Like it is:

Boobirds' feathers ruffled for a long time

By: Wally Hall
Published: Tuesday, September 18, 2018
Arkansas fans react after a North Texas score Saturday, Sept. 15, 2018, during the second quarter at Razorback Stadium in Fayetteville. Visit nwadg.com/photos to see more photographs from the game.
Photo by Andy Shupe
Arkansas fans react after a North Texas score Saturday, Sept. 15, 2018, during the second quarter at Razorback Stadium in Fayetteville. Visit nwadg.com/photos to see more photographs from the game.

Boos may have a target, but the target doesn't always know it was the target.

For instance, the boos heard Saturday during the University of Arkansas' loss to North Texas were not just aimed at Cole Kelley.

No doubt some of them were, and his teammate and wide receiver Jared Cornelius took exception to those boos. Maybe that will help the Arkansas Razorbacks find more cohesiveness. At this point, anything might help.

Losing to the Mean Green isn't acceptable, and that was the main reason for some of the boos. Those were for the play-calling, coaching decisions or even aimed at a coach.

Many fans who did not boo have written to say there is no place for booing at a college football game, especially at college players. Arkansas Athletic Director Hunter Yurachek said we live in a country that allows that, but he hopes fans will consider what they would do if that was their child or grandchild on the field.

Booing certainly won't help recruiting.

It doesn't just happen at Razorback games, but at the UA it shows how frustrated the fan base has become.

This is the seventh season fans have been told to be patient. They have been told it is going to get better. They have been told better players are on the way.

What those 44,000 fans saw Saturday was one of the worst performances in Razorback history. Right up there with the 10-3 loss to The Citadel that got Jack Crowe fired one game into the 1992 season.

Chad Morris is not getting fired.

He's trying to play hurry-up, no-huddle football with guys who were recruited to play smash-mouth, conventional football.

Arkansas fans went into this season thinking left lane, hammer down. What they got Saturday was a detour.

Many believed they were going to see Ty Storey in the second half. That had been the pattern of the first two games: whichever quarterback wasn't moving the team sat down, and the other one got a shot. Storey didn't, and the fans got frustrated with interceptions and the lack of a running game -- again.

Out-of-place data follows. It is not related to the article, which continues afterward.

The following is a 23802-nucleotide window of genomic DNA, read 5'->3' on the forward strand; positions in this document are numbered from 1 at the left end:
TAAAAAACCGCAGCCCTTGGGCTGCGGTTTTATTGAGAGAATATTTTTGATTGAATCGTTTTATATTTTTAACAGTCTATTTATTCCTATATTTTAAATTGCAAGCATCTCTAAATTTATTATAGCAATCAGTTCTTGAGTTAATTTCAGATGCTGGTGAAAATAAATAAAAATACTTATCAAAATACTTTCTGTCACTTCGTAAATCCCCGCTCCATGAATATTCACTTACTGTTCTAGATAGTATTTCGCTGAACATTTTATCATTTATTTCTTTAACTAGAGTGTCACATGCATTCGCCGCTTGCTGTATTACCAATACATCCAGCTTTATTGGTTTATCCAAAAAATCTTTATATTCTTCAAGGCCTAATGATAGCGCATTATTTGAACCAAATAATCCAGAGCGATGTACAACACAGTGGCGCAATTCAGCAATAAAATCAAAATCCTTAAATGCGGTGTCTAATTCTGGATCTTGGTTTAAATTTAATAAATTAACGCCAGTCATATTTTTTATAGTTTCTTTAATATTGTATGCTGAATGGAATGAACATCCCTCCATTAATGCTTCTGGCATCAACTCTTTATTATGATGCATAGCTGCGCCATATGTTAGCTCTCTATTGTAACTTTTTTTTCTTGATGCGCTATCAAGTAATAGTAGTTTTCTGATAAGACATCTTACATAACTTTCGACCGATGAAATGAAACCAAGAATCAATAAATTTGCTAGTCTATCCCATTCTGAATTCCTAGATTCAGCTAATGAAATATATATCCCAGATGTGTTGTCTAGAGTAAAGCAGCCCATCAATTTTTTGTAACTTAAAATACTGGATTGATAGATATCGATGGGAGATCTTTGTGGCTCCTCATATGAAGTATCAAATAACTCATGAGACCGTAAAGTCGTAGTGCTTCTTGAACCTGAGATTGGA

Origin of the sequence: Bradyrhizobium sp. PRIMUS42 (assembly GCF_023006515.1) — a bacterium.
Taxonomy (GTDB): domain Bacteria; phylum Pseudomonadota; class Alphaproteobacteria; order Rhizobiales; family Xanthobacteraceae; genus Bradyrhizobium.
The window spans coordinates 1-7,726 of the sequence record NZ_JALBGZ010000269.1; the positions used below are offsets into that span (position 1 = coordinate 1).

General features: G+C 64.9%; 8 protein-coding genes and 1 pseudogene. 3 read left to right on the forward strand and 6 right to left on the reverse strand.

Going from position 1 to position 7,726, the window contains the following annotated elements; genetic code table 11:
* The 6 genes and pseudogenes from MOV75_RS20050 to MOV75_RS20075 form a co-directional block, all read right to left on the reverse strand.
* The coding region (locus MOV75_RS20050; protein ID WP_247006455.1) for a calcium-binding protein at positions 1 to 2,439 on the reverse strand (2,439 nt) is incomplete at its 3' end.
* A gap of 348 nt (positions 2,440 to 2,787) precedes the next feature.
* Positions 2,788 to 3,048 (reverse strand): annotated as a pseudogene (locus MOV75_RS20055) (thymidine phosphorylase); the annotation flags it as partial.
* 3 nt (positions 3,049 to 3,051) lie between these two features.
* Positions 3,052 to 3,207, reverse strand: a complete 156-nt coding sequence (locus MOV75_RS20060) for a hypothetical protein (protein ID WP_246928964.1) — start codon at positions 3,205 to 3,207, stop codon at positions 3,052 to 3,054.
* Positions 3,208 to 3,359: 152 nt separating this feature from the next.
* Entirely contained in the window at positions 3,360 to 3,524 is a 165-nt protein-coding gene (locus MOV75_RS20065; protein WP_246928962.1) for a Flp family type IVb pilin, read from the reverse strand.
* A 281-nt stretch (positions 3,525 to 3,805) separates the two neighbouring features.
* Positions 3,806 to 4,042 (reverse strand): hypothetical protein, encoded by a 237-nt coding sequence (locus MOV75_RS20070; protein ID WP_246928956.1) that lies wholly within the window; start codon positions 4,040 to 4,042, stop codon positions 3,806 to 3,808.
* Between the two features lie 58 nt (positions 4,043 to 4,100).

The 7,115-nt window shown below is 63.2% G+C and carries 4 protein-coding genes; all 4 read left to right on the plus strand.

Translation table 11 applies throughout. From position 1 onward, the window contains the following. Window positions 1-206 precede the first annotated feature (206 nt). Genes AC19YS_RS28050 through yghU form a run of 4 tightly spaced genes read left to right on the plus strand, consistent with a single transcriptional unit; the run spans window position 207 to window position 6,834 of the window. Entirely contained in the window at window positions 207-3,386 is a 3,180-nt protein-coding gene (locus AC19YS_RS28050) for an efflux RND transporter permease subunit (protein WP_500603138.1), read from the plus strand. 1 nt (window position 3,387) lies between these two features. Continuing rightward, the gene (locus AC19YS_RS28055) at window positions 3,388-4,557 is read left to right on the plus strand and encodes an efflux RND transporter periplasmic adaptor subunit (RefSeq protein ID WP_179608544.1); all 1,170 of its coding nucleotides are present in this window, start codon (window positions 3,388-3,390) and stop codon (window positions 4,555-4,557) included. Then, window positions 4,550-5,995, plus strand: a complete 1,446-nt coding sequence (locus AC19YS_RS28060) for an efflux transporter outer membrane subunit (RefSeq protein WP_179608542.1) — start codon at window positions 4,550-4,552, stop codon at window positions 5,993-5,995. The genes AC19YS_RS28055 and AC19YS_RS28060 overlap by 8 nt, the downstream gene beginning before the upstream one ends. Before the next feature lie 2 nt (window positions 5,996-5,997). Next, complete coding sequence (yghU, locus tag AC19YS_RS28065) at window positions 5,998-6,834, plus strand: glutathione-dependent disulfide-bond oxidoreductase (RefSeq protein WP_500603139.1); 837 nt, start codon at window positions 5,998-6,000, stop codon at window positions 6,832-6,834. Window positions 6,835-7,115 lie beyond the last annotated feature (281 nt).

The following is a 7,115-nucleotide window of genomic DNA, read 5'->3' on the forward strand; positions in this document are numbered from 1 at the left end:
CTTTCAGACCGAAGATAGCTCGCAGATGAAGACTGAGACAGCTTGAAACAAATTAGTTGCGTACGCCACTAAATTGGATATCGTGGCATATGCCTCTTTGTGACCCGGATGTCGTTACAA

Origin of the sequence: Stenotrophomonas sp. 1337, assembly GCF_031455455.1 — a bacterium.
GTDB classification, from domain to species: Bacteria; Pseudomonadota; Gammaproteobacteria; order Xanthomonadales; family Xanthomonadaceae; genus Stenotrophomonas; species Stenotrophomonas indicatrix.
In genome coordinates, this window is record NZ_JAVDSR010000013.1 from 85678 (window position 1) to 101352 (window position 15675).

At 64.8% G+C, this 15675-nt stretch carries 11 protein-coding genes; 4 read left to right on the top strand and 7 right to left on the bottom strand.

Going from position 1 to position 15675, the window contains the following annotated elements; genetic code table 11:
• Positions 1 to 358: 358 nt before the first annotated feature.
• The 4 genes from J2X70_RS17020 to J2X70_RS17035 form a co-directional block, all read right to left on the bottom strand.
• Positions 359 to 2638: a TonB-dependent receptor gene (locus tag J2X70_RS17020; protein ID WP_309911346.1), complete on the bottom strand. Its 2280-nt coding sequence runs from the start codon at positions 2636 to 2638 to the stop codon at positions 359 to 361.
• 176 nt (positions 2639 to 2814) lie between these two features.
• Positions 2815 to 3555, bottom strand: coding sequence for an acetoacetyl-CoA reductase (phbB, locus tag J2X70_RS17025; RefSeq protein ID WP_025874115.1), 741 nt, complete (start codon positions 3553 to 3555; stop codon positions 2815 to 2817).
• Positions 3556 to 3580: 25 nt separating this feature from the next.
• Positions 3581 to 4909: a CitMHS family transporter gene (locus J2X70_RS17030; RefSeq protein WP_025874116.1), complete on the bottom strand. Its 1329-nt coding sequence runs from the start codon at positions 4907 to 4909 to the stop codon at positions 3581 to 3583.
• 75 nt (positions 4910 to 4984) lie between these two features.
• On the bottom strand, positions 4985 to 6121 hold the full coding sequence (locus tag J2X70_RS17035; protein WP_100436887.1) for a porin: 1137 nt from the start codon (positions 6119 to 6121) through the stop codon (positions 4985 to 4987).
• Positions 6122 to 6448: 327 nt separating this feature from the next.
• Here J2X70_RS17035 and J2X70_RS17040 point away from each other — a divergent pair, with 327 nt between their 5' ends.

Years of frustration boiled over as boos.

Maybe it didn't sound good, but at least those fans were in the stands voicing that frustration. About 20,000 others bought tickets and didn't show.

The booing fans, as well as the ones who didn't boo, were not apathetic. If given the chance, they'll be at the next game and the one after that.

That's what real fans do: They show up and cheer until there's nothing left to cheer about. That's what happened Saturday when frustration roared through Reynolds Razorback Stadium.

It was just short of a miracle they didn't boo earlier, like when the Hogs got faked out of their shiny helmets on a punt that wasn't a fair catch -- the only people in the place who didn't think there had been a fair catch signal were wearing green or black and white stripes -- that went 90 yards for a touchdown.

That play was ESPN's No. 1 play of the weekend and was replayed Monday morning on Good Morning America. That's great publicity for the coaches at North Texas, but not so much for the Razorback coaches.

The worry now is how this will affect what looks like one of the better recruiting classes for the UA in the past decade.

Morris and his staff have to let those kids know they are needed so badly they might play next year. On Saturday, six true freshmen saw action.

Boos are not pleasant, but the ones Saturday were the culmination of years of frustration and were as much for the coaches as any one player.

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